When I heard the barking sound of a child violently coughing, I thought there must have been another family walking past our room. We were on holidays in Fiji, so I was a little disoriented. When I got my bearings, I realised the strange sound was coming from my two-year-old son.
He had been super fussy going to sleep, but other than that, there hadn’t been any symptoms that he was sick. He’d never had any respiratory illnesses before.
Yet here he was in the middle of the night, coughing his little lungs out and struggling to breath.
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To say I panicked was an understatement. He was floppy, pale, clammy and upset, and I was in a foreign country, 45 minutes drive to the closest hospital. And let’s be clear: the hospital facilities in Fiji don’t quite match up to the incredible equipment and trained professionals that we have at our $2bn Gold Coast University Hospital.
I whisked him into a taxi at 2 o’clock in the morning and we hightailed it to medical help. The whole drive, he was coughing and crying. I desperately hoped that I was over-reacting, that it was just a little virus, but I knew it was serious.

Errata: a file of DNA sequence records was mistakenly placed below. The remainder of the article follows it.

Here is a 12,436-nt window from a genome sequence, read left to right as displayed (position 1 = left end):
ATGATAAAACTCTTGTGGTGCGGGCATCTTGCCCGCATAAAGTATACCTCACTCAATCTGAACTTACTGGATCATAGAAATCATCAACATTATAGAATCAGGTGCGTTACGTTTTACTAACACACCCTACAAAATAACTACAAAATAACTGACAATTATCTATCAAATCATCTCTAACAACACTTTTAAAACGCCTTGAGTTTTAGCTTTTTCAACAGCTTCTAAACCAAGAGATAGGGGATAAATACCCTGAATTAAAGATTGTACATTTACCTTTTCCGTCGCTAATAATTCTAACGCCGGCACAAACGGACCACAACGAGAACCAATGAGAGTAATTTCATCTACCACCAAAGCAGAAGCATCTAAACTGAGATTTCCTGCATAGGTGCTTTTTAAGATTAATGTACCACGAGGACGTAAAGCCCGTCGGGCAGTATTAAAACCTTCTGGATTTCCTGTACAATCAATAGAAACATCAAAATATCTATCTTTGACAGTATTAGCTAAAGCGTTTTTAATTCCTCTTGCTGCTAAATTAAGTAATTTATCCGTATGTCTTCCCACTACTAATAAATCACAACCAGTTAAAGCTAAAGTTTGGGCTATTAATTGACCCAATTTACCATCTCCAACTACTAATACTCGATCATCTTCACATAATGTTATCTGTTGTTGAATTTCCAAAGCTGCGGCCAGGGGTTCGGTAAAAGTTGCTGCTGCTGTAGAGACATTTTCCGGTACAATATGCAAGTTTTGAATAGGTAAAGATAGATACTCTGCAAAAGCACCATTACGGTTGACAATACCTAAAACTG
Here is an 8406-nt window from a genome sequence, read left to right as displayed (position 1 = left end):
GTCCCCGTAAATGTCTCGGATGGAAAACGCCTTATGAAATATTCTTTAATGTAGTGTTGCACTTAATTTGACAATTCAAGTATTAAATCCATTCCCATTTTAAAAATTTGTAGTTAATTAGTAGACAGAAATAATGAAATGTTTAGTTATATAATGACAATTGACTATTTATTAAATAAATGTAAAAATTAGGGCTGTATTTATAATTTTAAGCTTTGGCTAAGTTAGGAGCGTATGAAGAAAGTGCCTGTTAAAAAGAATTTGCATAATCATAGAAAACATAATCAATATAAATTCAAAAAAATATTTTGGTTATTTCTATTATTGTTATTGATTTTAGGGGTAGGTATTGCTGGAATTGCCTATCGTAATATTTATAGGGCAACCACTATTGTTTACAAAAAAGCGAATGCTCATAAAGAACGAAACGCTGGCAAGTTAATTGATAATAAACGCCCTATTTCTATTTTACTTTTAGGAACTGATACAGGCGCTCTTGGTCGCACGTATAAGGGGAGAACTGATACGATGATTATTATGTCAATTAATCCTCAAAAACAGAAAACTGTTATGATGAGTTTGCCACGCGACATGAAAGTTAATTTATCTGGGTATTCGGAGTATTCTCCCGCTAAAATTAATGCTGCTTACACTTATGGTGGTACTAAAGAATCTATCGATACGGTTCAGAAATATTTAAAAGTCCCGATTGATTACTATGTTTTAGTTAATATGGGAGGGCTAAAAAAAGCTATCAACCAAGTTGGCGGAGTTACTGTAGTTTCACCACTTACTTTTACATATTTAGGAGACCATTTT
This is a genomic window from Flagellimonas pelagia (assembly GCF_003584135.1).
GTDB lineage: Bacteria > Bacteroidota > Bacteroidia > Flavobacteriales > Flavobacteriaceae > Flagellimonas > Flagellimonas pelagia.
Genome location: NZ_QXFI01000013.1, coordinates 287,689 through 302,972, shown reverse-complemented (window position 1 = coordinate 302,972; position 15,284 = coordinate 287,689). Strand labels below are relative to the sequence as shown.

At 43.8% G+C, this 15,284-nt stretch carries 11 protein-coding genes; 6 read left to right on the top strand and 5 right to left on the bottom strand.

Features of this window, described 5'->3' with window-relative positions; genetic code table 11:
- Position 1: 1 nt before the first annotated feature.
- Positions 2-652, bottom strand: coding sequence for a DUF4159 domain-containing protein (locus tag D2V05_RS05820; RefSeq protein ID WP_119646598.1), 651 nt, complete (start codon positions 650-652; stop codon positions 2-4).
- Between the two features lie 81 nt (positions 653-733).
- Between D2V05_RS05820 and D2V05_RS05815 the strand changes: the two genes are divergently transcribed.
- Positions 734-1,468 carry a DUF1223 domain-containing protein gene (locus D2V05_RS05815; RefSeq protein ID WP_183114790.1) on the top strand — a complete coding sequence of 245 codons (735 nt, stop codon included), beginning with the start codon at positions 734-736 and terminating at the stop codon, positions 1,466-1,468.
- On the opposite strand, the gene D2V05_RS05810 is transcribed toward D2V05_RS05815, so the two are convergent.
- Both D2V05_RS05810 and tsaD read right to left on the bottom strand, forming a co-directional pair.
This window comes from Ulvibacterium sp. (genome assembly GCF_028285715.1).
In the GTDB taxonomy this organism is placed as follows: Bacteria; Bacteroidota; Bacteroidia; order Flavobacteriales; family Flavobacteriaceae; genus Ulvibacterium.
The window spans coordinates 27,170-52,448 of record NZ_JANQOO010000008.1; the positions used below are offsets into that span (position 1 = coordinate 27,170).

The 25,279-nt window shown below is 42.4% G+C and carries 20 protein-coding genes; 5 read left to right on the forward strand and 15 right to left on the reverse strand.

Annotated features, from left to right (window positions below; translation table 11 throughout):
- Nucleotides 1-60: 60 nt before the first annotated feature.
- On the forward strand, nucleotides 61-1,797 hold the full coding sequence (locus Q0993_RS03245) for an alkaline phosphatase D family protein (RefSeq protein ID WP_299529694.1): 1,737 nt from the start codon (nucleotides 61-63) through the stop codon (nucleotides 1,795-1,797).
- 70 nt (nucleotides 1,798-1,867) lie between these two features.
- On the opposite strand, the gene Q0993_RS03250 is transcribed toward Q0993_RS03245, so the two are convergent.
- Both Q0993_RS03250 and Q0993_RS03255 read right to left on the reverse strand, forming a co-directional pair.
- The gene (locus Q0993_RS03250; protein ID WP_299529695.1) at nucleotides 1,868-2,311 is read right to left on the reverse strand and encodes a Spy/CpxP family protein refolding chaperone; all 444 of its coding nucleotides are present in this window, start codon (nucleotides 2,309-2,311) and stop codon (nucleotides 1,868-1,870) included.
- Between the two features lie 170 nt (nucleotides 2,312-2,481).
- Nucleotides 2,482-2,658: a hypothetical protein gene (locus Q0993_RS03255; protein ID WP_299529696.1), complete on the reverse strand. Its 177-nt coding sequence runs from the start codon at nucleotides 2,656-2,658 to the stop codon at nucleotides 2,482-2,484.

It was serious, but thankfully, easily treatable. It turned out he had croup, a relatively common but potentially life-threatening respiratory illness. Twenty minutes on a saline infuser, along with an upright position when sleeping for the next day, helped clear his lungs. There were steroids on hand if it got worse, but it thankfully didn’t.
That was six months ago. He’s had a few more cases of croup since, including a drama-filled ride in an ambulance one night when he was staying with my mum.
The hospital care we’ve received at public hospitals on the Gold Coast has been second to none, and he’s never had to wait to receive treatment, which is why I was heartbroken to hear that little Isaiah Sumaru died two weeks ago, after waiting more than two hours for medical treatment in Melbourne.
The Health Minister is ordering an urgent investigation following the two-year-old’s death, and rightly so; no child should have to wait hours for emergency treatment. Apparently they were out of beds, but medical treatment should have been initiated sooner for the toddler, who they suspect had pneumonia.
The feeling of panic and fear that courses through you when your child is sick is absolutely heart-wrenching. No parents should suffer the horrific pain of losing their child this way; my heart goes out to Isaiah’s devastated family. We can only hope the investigation leads to more resources and clearer policies around treating children, so this heartbreak doesn’t happen again.